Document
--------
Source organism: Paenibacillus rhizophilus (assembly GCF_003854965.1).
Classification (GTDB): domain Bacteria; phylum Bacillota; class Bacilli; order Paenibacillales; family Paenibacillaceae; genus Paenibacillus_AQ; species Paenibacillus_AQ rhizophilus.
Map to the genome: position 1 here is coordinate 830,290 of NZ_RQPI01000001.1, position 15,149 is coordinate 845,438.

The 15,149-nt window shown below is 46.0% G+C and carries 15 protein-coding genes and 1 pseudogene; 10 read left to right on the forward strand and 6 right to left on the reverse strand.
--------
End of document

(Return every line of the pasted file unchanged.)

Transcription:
Source organism: Paenibacillus rhizophilus (assembly GCF_003854965.1).
Classification (GTDB): domain Bacteria; phylum Bacillota; class Bacilli; order Paenibacillales; family Paenibacillaceae; genus Paenibacillus_AQ; species Paenibacillus_AQ rhizophilus.
Map to the genome: position 1 here is coordinate 830,290 of NZ_RQPI01000001.1, position 15,149 is coordinate 845,438.

The 15,149-nt window shown below is 46.0% G+C and carries 15 protein-coding genes and 1 pseudogene; 10 read left to right on the forward strand and 6 right to left on the reverse strand.